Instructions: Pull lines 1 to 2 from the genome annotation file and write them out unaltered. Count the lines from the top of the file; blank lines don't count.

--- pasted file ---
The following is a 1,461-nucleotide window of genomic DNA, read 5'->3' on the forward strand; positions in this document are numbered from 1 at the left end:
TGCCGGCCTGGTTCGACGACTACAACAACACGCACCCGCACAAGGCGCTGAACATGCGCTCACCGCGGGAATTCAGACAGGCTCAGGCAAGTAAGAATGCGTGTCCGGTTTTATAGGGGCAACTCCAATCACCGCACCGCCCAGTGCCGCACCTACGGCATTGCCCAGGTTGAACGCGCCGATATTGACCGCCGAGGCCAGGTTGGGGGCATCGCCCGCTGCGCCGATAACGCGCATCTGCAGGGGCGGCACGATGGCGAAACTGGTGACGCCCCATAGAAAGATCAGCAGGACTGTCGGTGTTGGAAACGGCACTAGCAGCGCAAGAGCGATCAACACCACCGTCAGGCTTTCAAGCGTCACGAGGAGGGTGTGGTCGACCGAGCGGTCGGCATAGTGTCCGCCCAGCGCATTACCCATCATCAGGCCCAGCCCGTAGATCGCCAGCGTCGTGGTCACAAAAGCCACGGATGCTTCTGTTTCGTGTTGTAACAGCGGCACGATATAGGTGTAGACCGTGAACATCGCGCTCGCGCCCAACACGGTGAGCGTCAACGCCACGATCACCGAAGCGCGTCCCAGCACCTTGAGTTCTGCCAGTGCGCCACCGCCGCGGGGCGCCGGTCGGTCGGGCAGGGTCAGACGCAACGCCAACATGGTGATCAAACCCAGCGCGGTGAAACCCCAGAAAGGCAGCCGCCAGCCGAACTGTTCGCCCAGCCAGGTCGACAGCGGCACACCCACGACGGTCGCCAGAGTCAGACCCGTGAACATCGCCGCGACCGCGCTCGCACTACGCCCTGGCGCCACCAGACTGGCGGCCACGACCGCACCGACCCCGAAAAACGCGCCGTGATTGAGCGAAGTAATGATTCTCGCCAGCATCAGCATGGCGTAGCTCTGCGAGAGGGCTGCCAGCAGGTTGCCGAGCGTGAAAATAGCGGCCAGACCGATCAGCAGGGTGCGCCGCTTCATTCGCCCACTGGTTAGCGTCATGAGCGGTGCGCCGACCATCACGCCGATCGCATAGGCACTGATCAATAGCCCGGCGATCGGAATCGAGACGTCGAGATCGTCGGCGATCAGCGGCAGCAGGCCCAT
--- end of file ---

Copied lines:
The following is a 1,461-nucleotide window of genomic DNA, read 5'->3' on the forward strand; positions in this document are numbered from 1 at the left end:
TGCCGGCCTGGTTCGACGACTACAACAACACGCACCCGCACAAGGCGCTGAACATGCGCTCACCGCGGGAATTCAGACAGGCTCAGGCAAGTAAGAATGCGTGTCCGGTTTTATAGGGGCAACTCCAATCACCGCACCGCCCAGTGCCGCACCTACGGCATTGCCCAGGTTGAACGCGCCGATATTGACCGCCGAGGCCAGGTTGGGGGCATCGCCCGCTGCGCCGATAACGCGCATCTGCAGGGGCGGCACGATGGCGAAACTGGTGACGCCCCATAGAAAGATCAGCAGGACTGTCGGTGTTGGAAACGGCACTAGCAGCGCAAGAGCGATCAACACCACCGTCAGGCTTTCAAGCGTCACGAGGAGGGTGTGGTCGACCGAGCGGTCGGCATAGTGTCCGCCCAGCGCATTACCCATCATCAGGCCCAGCCCGTAGATCGCCAGCGTCGTGGTCACAAAAGCCACGGATGCTTCTGTTTCGTGTTGTAACAGCGGCACGATATAGGTGTAGACCGTGAACATCGCGCTCGCGCCCAACACGGTGAGCGTCAACGCCACGATCACCGAAGCGCGTCCCAGCACCTTGAGTTCTGCCAGTGCGCCACCGCCGCGGGGCGCCGGTCGGTCGGGCAGGGTCAGACGCAACGCCAACATGGTGATCAAACCCAGCGCGGTGAAACCCCAGAAAGGCAGCCGCCAGCCGAACTGTTCGCCCAGCCAGGTCGACAGCGGCACACCCACGACGGTCGCCAGAGTCAGACCCGTGAACATCGCCGCGACCGCGCTCGCACTACGCCCTGGCGCCACCAGACTGGCGGCCACGACCGCACCGACCCCGAAAAACGCGCCGTGATTGAGCGAAGTAATGATTCTCGCCAGCATCAGCATGGCGTAGCTCTGCGAGAGGGCTGCCAGCAGGTTGCCGAGCGTGAAAATAGCGGCCAGACCGATCAGCAGGGTGCGCCGCTTCATTCGCCCACTGGTTAGCGTCATGAGCGGTGCGCCGACCATCACGCCGATCGCATAGGCACTGATCAATAGCCCGGCGATCGGAATCGAGACGTCGAGATCGTCGGCGATCAGCGGCAGCAGGCCCAT